For too many years, African hospitality leaders have worked incredibly hard to maintain operational standards when critical products are unavailable to be sourced on time due to a myriad of reasons, from changing trade restrictions, poor transport infrastructure, currency fluctuations, and supply chain breakages.
This week leaders across the hospitality sector have descended into Nairobi city, the vibrant capital of Kenya and hub of East Africa, to join the annual African Hospitality Investment Forum (AHIF) to discuss growth opportunities in the region, and to share their learnings from the last year including developments across the trade and operational landscape. Attending is Toggle Market’s CEO, Fuad Sajdi, and VP of Africa, Abraham Muthogo Kamau, where they have been leading discussions on leveraging local and regional sourcing, and the innovative ways the sector is reducing operational costs.
Supply chain challenges in Africa have been one of the primary obstacles for economic growth and diversification, with businesses continuing to pay inflated prices for nearly every consumable and operational product that is not locally grown or manufactured – where even then it is more profitable to export outside the continent than to cater to the regional market due to weak intra-trade regulations.
Today there are promising signs that this status quo is changing fast
The African hospitality industry is in the throes of a massive transformation. The catalysts? Ground-breaking trade measures, rapidly evolving technology, and a fresh generation of visionary leaders. These forces are challenging the traditional “business as usual” mindset and reshaping the African hospitality landscape.
The African Continental Free Trade Area (AfCFTA), the largest free trade area globally since the formation of the World Trade Organization, is set to significantly bolster intra-African trade. By reducing trade barriers, it allows a more fluid movement of goods, services, and people across borders. The ripple effect will be profound, with the hospitality sector one of the many industries reaping the benefits of this regional integration.
Breaking with the Past
The lessons of the Covid-19 pandemic have been harshest on the world’s largest continent which has for so long relied on suppliers in far flung countries, most heavily on goods from China, European Union (EU) countries, United States and India.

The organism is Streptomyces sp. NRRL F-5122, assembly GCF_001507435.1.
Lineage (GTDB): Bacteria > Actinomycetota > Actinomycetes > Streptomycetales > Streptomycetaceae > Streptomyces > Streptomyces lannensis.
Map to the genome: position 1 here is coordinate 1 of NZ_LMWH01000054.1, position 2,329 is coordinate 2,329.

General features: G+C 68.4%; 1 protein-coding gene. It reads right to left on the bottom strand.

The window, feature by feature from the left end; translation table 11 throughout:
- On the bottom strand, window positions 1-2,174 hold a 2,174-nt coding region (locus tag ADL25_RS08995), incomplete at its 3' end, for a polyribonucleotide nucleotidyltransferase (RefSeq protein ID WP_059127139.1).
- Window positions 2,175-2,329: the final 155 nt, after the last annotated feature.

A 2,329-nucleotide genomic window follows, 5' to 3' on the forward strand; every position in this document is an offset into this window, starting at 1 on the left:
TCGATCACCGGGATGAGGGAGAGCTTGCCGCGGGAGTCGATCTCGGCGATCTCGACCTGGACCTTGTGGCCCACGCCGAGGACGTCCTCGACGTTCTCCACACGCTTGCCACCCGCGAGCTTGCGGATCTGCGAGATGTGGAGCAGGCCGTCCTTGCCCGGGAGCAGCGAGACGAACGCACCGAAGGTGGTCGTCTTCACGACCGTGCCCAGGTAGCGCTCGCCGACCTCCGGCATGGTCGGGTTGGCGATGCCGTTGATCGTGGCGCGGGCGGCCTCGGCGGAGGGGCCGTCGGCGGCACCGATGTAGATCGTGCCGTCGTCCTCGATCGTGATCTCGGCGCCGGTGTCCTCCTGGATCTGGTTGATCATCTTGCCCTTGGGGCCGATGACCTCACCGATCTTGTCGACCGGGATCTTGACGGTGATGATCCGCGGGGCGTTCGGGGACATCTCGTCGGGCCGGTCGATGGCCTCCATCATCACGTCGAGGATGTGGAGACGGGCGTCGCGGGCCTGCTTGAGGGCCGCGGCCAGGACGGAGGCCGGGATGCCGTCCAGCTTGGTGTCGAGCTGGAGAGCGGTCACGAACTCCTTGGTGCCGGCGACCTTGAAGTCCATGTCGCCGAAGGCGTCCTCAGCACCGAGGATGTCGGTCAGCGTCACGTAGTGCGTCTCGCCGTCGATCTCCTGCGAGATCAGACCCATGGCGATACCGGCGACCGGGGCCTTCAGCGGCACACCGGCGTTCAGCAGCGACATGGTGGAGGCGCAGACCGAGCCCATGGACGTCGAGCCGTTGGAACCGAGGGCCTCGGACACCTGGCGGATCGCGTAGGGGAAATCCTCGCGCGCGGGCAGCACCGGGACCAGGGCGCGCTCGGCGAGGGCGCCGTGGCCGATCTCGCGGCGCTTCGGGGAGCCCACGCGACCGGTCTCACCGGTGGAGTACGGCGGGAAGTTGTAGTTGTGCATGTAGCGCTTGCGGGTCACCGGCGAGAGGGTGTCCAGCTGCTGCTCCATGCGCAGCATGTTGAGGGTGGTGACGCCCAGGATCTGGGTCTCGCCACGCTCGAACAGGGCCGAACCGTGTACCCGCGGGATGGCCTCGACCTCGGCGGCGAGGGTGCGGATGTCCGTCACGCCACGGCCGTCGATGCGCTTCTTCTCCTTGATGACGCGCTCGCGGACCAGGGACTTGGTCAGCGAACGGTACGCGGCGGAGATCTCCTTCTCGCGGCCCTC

Take for instance South Africa which remains the largest importing country in Africa at 17% of all imports in the region. Its largest import partners in 2023 were China at 21.9%, followed by United States at 8.8%, Germany at 7.3%, India 5.8% and the UAE 3.6%. The next largest importing countries are Nigeria, Egypt, Morocco, Kenya and Ghana.
The elephant in the room is that Intra-African trade still stands at only 15.2%, a poor showing when compared with intra-continental trade figures for America, Asia, and Europe, which stand at 47%, 61%, and 67%, respectively, and which should be at the head of the pan regional efforts to support trade and business. Much of this is due to multiple trade restrictions that exist in the region and between neighbouring countries for instance.
The recent World Bank 2022 AfCFTA report shows that the borders between African countries rank among the most restrictive in the world and is the main reason there is relatively little intra-African trade and investment.
The impact of this in real terms is putting the break on the growth of regional businesses while limiting the flow of the international supply chain which in turn heavily relies on intra-African trade routes (where goods are transported across several borders by land routes) due to poor infrastructure and lack of trade and custom harmonisation.
For locally grown African hospitality investors and operators, the supply chain challenges remain acute, and ramifications have meant consistent delays in the growing pipeline of projects, along with sometimes turbulent price fluctuations on shipping and logistics services, as well as effects of weakened domestic currencies.
Our research across Toggle Hospitality clients in Africa has shown examples of multiple duties paid in this way to receive goods crossing several borders resulting in highly inflated pricing for essential products and equipment.
Trade Cooperation and Collaboration
The good news is that there are signs across all industry sectors of more joined up thinking and increased regional cooperation. For instance, amongst East African nations there has been a noticeable increase in activities across both government backed and private sector efforts through the multiple alliances that exist such as the East Africa Business Council, the East African Chamber of Commerce and Trade, and the East African Association.
In addition, the highly lauded and anticipated rollout of the African Continental Free Trade Area (AfCFTA) agreement is geared to be the largest free trade region in the world based on the number of countries – at once connecting 1.3 billion people across 55 countries with a combined gross domestic product (GDP) valued at US$3.4 trillion and with a major potential as well to lift over 30 million people out of the poverty line.
For this to succeed there will need to be mutual and significant policy reforms and trade facilitation measures to reduce red tape, simplify customs procedures, and make it easier for African businesses to integrate into global supply chains. The upside is a boost of income gains around $300 billion.
The role of technology and the importance of a knowledge-based economy will increasingly be a driving force for transforming economic prosperity. The latest report from UNCTAD has warned that neglecting the high knowledge-intensive services, such as information and communications technology services and financial services, will be a key reason holding back export diversification in Africa.
A new generation of hospitality leaders in Africa making waves